Florida roundup: Special needs, charter schools, ESOL and more

Special needs. Orange County schools used restraints on students with disabilities more than 1,000 times during the past school year, but the district uses them less frequently than the state average. Orlando Sentinel.

florida-roundup-logoCharter schools. The City of West Palm Beach identifies a site for a planned municipal charter school. Palm Beach Post.

Tony Bennett. The former state education chief accepts a $5,000 fine for using state computers for political purposes in Indiana, but an inspector general’s review clears him of any ethics issues in the school grading scandal that led to his resignation in Florida. PoliticoAssociated Press.

Advanced Placement. Alachua County students passed nearly two thirds of their AP exams. Gainesville Sun.

ESOL. Hillsborough County teachers face firing for failing to get training to teach English for Speakers of Other Languages. Tampa Bay Times.

Finance. An aging state accounting system affects the flow of payments to Florida schools. Associated Press. Santa Rosa district officials say their fiscal situation is improving. Pensacola News-Journal. The Walton school district is looking to replace its chief financial officer shortly after finding out it had run down its reserve balance. Northwest Florida Daily News.

Top teachers. Florida is set to name its Teacher of the Year. Lakeland Ledger. Gradebook. Daytona Beach News-Journal.

Continue Reading →

Report: Private schools can learn from successful charter schools

A new report argues supporters of private school choice can learn from public charter schools and should look for ways to “break down the walls” between the two sectors.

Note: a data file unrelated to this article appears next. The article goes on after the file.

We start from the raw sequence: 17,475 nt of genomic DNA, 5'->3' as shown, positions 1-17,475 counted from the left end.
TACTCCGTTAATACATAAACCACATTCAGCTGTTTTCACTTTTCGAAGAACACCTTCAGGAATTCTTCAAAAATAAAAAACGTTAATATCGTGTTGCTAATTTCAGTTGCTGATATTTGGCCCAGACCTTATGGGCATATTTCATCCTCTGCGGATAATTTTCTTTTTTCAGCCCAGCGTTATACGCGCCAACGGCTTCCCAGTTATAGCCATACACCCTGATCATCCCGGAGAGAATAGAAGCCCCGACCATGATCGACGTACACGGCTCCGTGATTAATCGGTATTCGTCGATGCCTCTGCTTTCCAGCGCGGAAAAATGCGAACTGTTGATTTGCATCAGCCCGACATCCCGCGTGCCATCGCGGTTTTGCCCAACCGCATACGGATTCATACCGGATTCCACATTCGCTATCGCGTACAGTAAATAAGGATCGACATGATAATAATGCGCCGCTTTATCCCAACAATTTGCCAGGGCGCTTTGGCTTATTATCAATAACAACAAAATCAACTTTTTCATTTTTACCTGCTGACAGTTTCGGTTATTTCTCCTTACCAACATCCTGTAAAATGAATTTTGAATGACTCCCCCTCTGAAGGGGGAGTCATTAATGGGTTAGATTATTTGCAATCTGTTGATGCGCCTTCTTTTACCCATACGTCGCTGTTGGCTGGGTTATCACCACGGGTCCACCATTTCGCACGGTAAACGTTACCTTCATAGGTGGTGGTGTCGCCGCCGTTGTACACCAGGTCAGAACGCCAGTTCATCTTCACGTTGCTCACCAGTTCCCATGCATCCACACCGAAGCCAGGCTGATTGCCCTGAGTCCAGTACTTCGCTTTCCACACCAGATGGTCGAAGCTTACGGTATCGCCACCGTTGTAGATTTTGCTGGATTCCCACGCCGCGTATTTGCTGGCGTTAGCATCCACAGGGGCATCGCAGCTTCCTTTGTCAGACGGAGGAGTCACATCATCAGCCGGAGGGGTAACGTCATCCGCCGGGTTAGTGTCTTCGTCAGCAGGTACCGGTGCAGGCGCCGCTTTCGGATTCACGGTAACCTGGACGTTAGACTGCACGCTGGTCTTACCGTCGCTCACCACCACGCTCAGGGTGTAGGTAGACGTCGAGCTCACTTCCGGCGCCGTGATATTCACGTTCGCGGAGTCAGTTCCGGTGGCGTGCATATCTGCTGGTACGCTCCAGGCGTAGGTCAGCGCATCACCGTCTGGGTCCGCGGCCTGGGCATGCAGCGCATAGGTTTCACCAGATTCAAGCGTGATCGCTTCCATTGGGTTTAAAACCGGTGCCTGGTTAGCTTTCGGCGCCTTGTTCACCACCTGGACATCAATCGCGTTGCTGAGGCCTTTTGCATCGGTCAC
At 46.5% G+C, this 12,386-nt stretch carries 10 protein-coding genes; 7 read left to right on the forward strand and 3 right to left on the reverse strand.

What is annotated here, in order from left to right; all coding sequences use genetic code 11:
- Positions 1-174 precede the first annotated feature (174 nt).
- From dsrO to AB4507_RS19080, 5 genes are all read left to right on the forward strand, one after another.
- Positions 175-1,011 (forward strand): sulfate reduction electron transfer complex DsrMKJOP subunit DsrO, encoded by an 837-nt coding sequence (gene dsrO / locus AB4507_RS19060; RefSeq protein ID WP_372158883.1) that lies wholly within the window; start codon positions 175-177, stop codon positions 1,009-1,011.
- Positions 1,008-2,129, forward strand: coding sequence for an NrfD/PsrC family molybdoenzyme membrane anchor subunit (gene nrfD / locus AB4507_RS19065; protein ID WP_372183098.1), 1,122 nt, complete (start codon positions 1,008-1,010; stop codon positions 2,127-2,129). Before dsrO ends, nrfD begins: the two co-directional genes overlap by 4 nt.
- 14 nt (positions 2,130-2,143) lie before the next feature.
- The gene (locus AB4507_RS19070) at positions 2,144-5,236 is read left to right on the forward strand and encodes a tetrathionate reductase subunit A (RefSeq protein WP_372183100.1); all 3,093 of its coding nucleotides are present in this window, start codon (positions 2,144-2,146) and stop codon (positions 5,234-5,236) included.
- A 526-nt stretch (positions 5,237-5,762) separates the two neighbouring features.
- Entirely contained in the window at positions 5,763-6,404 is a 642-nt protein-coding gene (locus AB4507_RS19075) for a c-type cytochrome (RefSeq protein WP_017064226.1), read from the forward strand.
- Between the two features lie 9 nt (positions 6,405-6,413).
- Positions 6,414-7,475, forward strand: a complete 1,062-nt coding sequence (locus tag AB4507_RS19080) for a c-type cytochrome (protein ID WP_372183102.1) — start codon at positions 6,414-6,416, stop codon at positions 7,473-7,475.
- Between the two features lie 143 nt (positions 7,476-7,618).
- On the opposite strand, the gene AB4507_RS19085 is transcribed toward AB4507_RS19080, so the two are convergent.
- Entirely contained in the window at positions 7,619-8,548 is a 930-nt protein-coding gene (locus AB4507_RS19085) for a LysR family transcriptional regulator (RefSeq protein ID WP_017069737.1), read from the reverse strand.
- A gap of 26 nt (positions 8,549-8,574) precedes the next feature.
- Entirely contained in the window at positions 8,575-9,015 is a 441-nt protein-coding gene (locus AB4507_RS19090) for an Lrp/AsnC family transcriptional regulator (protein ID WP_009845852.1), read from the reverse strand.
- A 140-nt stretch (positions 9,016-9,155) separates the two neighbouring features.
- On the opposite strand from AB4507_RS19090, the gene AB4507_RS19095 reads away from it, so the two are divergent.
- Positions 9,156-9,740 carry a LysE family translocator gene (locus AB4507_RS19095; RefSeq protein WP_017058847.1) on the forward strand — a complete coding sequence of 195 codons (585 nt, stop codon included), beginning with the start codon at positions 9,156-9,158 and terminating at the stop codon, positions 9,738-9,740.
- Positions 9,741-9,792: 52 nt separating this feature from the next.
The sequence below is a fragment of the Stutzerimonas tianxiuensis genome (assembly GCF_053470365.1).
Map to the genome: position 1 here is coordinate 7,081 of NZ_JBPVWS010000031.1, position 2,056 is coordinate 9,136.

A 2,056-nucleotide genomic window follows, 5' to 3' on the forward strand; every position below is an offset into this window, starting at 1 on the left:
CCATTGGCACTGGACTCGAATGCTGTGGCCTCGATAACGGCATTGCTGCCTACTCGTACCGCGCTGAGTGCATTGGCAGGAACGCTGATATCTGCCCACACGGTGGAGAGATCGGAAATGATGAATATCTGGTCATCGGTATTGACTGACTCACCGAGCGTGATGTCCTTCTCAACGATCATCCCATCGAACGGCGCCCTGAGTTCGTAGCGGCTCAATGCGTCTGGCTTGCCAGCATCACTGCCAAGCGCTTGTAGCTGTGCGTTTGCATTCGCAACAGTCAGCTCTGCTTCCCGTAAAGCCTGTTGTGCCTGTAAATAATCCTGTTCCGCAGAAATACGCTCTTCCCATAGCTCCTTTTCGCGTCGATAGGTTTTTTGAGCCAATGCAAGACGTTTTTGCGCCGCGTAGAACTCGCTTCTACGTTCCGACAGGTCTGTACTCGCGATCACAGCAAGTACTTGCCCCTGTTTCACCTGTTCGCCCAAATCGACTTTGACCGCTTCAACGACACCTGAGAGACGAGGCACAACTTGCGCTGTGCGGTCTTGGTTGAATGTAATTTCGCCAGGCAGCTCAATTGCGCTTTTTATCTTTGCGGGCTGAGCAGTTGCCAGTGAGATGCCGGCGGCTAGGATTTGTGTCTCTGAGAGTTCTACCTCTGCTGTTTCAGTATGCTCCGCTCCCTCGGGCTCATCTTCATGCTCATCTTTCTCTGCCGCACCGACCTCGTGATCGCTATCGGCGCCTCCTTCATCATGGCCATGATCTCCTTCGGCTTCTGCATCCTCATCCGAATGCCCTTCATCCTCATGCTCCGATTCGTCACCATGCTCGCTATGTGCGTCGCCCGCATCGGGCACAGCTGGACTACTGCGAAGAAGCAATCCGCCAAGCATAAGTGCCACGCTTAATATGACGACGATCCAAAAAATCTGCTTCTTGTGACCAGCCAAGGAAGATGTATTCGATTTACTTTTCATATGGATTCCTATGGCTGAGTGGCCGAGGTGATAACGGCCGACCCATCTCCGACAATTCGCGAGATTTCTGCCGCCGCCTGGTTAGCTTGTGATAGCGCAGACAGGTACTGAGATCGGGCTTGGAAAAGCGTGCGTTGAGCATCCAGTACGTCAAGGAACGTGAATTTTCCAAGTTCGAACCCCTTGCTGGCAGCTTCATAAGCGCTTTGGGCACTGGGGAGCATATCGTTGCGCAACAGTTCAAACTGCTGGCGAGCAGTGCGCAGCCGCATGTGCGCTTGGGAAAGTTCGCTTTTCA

While most states have authorized charter schools for more than a decade, private school choice programs are starting to become more widespread. Chart from the Friedman Foundation’s report.

Private school choice programs serve only a few hundred thousand students nationally, a fraction of the 2.3 million enrolled in charters. But more states have created tax credit scholarship and voucher programs in recent years, and existing programs, including the tax credit and McKay scholarships in Florida, are growing.

A report released this morning by the Friedman Foundation for Educational Choice argues that as private school choice programs grow and proliferate, they can draw a few lessons from the charter sector about how to create more quality options for students.

Report author Andy Smarick – a consultant at Bellwether Education Partners who’s among the leading proponents of a “three-sector approach” to education reform – writes that private schools could learn from charters’ use of networks and incubators to improve their operations. He also advocates for a charter-style approach to accountability, in which participating schools get screened by authorizers — agencies that hold them to performance-based contracts in exchange for more freedom to operate.

That idea may prove controversial among private schools that have traditionally not seen as much regulation as their publicly funded counterparts. But as states debate how they will regulate private school choice programs, Smarick writes that authorizers would be in a position to fine tune their judgement calls about how private schools are evaluated. For example: Should they be publicly accountable for the performance of all their students, or just the performance of students who receive tuition subsidies through tax credit or voucher programs?

“The contractual relationship, if implemented properly, will also be more nuanced – rendering fairer judgments and respecting the unique characteristics of private schools – than, say, a single letter grade for a school that would be generated via a state’s accountability system,” he writes.

Other insights from the charter sector are more straightforward, such as the use of incubators and networks. Continue Reading →

Florida roundup: Campaigns, growth, class size and more